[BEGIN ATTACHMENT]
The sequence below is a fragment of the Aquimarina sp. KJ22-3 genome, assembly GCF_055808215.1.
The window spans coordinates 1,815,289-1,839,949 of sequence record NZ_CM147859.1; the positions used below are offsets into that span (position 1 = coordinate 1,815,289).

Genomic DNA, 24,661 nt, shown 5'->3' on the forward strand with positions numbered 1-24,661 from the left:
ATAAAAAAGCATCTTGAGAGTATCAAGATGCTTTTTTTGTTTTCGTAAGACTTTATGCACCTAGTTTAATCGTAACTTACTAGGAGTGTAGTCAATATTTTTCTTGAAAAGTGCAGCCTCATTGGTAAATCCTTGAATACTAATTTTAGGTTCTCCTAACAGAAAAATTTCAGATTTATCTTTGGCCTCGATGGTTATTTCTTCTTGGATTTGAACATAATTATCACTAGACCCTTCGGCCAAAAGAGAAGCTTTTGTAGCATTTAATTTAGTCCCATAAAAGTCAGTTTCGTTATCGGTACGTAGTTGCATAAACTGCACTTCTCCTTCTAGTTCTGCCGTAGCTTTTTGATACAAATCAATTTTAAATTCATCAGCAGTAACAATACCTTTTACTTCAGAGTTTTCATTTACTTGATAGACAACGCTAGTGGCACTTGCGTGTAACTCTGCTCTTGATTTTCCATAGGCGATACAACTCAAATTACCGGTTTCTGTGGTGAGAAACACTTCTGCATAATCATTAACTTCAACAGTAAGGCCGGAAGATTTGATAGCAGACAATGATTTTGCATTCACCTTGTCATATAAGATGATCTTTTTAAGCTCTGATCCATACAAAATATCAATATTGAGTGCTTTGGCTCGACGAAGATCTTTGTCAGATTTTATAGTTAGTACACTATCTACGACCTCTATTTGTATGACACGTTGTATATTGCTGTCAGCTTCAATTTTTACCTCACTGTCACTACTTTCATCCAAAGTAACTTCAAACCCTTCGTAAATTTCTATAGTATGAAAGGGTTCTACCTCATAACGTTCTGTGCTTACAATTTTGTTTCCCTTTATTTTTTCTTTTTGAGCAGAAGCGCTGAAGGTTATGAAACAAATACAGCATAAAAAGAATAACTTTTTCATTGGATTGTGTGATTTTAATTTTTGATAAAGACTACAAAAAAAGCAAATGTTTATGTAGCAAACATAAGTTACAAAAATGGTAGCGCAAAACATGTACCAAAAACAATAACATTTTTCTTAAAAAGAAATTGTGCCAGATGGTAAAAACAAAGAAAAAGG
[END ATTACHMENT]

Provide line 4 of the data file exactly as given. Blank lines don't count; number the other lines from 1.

ATAAAAAAGCATCTTGAGAGTATCAAGATGCTTTTTTTGTTTTCGTAAGACTTTATGCACCTAGTTTAATCGTAACTTACTAGGAGTGTAGTCAATATTTTTCTTGAAAAGTGCAGCCTCATTGGTAAATCCTTGAATACTAATTTTAGGTTCTCCTAACAGAAAAATTTCAGATTTATCTTTGGCCTCGATGGTTATTTCTTCTTGGATTTGAACATAATTATCACTAGACCCTTCGGCCAAAAGAGAAGCTTTTGTAGCATTTAATTTAGTCCCATAAAAGTCAGTTTCGTTATCGGTACGTAGTTGCATAAACTGCACTTCTCCTTCTAGTTCTGCCGTAGCTTTTTGATACAAATCAATTTTAAATTCATCAGCAGTAACAATACCTTTTACTTCAGAGTTTTCATTTACTTGATAGACAACGCTAGTGGCACTTGCGTGTAACTCTGCTCTTGATTTTCCATAGGCGATACAACTCAAATTACCGGTTTCTGTGGTGAGAAACACTTCTGCATAATCATTAACTTCAACAGTAAGGCCGGAAGATTTGATAGCAGACAATGATTTTGCATTCACCTTGTCATATAAGATGATCTTTTTAAGCTCTGATCCATACAAAATATCAATATTGAGTGCTTTGGCTCGACGAAGATCTTTGTCAGATTTTATAGTTAGTACACTATCTACGACCTCTATTTGTATGACACGTTGTATATTGCTGTCAGCTTCAATTTTTACCTCACTGTCACTACTTTCATCCAAAGTAACTTCAAACCCTTCGTAAATTTCTATAGTATGAAAGGGTTCTACCTCATAACGTTCTGTGCTTACAATTTTGTTTCCCTTTATTTTTTCTTTTTGAGCAGAAGCGCTGAAGGTTATGAAACAAATACAGCATAAAAAGAATAACTTTTTCATTGGATTGTGTGATTTTAATTTTTGATAAAGACTACAAAAAAAGCAAATGTTTATGTAGCAAACATAAGTTACAAAAATGGTAGCGCAAAACATGTACCAAAAACAATAACATTTTTCTTAAAAAGAAATTGTGCCAGATGGTAAAAACAAAGAAAAAGG